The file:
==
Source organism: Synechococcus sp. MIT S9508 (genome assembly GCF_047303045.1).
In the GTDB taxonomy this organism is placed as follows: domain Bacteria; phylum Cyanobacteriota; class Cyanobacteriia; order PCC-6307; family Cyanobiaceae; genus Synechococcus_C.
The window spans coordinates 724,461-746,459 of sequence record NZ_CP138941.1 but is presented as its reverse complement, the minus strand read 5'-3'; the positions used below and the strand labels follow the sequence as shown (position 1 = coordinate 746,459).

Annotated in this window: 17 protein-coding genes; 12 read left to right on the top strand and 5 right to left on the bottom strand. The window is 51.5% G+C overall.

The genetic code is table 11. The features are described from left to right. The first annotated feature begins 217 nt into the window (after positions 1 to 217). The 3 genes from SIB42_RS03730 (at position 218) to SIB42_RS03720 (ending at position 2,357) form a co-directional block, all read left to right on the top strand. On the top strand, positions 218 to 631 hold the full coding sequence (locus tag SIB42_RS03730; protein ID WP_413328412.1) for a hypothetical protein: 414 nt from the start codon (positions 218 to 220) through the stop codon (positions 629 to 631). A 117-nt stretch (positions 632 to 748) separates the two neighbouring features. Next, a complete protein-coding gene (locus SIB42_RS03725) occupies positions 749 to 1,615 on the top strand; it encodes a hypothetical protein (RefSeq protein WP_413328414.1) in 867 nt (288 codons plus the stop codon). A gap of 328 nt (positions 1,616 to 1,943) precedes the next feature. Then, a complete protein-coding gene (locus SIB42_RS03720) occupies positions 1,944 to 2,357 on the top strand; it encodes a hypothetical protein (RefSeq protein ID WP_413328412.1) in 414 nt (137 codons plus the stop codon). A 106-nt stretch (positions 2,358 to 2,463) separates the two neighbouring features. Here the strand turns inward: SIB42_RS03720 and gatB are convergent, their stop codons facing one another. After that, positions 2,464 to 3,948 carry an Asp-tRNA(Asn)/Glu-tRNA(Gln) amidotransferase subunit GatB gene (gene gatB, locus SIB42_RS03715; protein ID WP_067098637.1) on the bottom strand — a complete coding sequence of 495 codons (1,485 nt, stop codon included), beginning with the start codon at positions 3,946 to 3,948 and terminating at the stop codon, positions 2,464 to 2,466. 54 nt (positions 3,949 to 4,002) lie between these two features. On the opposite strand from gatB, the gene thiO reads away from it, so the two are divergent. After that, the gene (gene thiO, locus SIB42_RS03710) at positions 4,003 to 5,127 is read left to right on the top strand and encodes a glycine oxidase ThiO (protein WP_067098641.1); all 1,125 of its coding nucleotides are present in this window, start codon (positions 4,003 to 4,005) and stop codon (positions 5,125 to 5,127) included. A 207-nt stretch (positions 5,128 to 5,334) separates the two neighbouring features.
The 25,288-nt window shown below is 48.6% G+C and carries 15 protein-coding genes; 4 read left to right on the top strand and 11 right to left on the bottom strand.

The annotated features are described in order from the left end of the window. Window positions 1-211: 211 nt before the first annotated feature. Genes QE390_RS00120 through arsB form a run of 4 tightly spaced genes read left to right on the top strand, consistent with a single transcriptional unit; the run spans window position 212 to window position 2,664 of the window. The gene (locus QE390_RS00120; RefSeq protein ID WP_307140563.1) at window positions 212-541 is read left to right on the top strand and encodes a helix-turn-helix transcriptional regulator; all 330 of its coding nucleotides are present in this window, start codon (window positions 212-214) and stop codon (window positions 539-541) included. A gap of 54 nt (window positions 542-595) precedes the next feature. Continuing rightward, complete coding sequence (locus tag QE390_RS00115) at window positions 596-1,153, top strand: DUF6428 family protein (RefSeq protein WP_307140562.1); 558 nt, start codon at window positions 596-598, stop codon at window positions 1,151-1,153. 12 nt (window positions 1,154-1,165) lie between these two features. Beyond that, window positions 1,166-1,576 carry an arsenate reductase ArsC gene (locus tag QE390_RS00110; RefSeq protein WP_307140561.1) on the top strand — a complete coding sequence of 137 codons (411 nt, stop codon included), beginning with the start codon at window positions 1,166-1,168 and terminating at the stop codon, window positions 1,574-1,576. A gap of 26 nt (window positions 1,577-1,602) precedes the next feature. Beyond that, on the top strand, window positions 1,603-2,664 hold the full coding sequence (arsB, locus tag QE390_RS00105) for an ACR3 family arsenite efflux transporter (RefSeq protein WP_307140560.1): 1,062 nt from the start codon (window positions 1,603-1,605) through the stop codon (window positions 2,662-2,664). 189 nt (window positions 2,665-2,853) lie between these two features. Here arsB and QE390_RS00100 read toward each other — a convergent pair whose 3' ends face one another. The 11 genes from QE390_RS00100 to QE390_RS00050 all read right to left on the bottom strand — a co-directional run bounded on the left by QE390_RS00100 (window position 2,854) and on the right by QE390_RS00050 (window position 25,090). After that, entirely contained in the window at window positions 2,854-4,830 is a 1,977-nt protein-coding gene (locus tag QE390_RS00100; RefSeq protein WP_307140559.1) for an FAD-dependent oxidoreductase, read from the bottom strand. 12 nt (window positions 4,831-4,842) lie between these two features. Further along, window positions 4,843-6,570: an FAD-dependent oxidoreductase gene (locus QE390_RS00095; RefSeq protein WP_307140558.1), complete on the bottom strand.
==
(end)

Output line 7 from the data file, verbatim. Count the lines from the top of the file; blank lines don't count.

The annotated features are described in order from the left end of the window. Window positions 1-211: 211 nt before the first annotated feature. Genes QE390_RS00120 through arsB form a run of 4 tightly spaced genes read left to right on the top strand, consistent with a single transcriptional unit; the run spans window position 212 to window position 2,664 of the window. The gene (locus QE390_RS00120; RefSeq protein ID WP_307140563.1) at window positions 212-541 is read left to right on the top strand and encodes a helix-turn-helix transcriptional regulator; all 330 of its coding nucleotides are present in this window, start codon (window positions 212-214) and stop codon (window positions 539-541) included. A gap of 54 nt (window positions 542-595) precedes the next feature. Continuing rightward, complete coding sequence (locus tag QE390_RS00115) at window positions 596-1,153, top strand: DUF6428 family protein (RefSeq protein WP_307140562.1); 558 nt, start codon at window positions 596-598, stop codon at window positions 1,151-1,153. 12 nt (window positions 1,154-1,165) lie between these two features. Beyond that, window positions 1,166-1,576 carry an arsenate reductase ArsC gene (locus tag QE390_RS00110; RefSeq protein WP_307140561.1) on the top strand — a complete coding sequence of 137 codons (411 nt, stop codon included), beginning with the start codon at window positions 1,166-1,168 and terminating at the stop codon, window positions 1,574-1,576. A gap of 26 nt (window positions 1,577-1,602) precedes the next feature. Beyond that, on the top strand, window positions 1,603-2,664 hold the full coding sequence (arsB, locus tag QE390_RS00105) for an ACR3 family arsenite efflux transporter (RefSeq protein WP_307140560.1): 1,062 nt from the start codon (window positions 1,603-1,605) through the stop codon (window positions 2,662-2,664). 189 nt (window positions 2,665-2,853) lie between these two features. Here arsB and QE390_RS00100 read toward each other — a convergent pair whose 3' ends face one another. The 11 genes from QE390_RS00100 to QE390_RS00050 all read right to left on the bottom strand — a co-directional run bounded on the left by QE390_RS00100 (window position 2,854) and on the right by QE390_RS00050 (window position 25,090). After that, entirely contained in the window at window positions 2,854-4,830 is a 1,977-nt protein-coding gene (locus tag QE390_RS00100; RefSeq protein WP_307140559.1) for an FAD-dependent oxidoreductase, read from the bottom strand. 12 nt (window positions 4,831-4,842) lie between these two features. Further along, window positions 4,843-6,570: an FAD-dependent oxidoreductase gene (locus QE390_RS00095; RefSeq protein WP_307140558.1), complete on the bottom strand.